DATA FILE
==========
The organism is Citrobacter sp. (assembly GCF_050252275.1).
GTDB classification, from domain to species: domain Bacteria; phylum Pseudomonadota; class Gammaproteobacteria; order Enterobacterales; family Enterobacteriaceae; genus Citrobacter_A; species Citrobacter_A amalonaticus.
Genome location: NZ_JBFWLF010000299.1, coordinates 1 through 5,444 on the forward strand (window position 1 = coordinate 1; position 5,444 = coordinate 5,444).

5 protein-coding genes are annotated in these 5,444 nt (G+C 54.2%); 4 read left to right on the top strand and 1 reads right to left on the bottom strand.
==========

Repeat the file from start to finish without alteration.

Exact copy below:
The organism is Citrobacter sp. (assembly GCF_050252275.1).
GTDB classification, from domain to species: domain Bacteria; phylum Pseudomonadota; class Gammaproteobacteria; order Enterobacterales; family Enterobacteriaceae; genus Citrobacter_A; species Citrobacter_A amalonaticus.
Genome location: NZ_JBFWLF010000299.1, coordinates 1 through 5,444 on the forward strand (window position 1 = coordinate 1; position 5,444 = coordinate 5,444).

5 protein-coding genes are annotated in these 5,444 nt (G+C 54.2%); 4 read left to right on the top strand and 1 reads right to left on the bottom strand.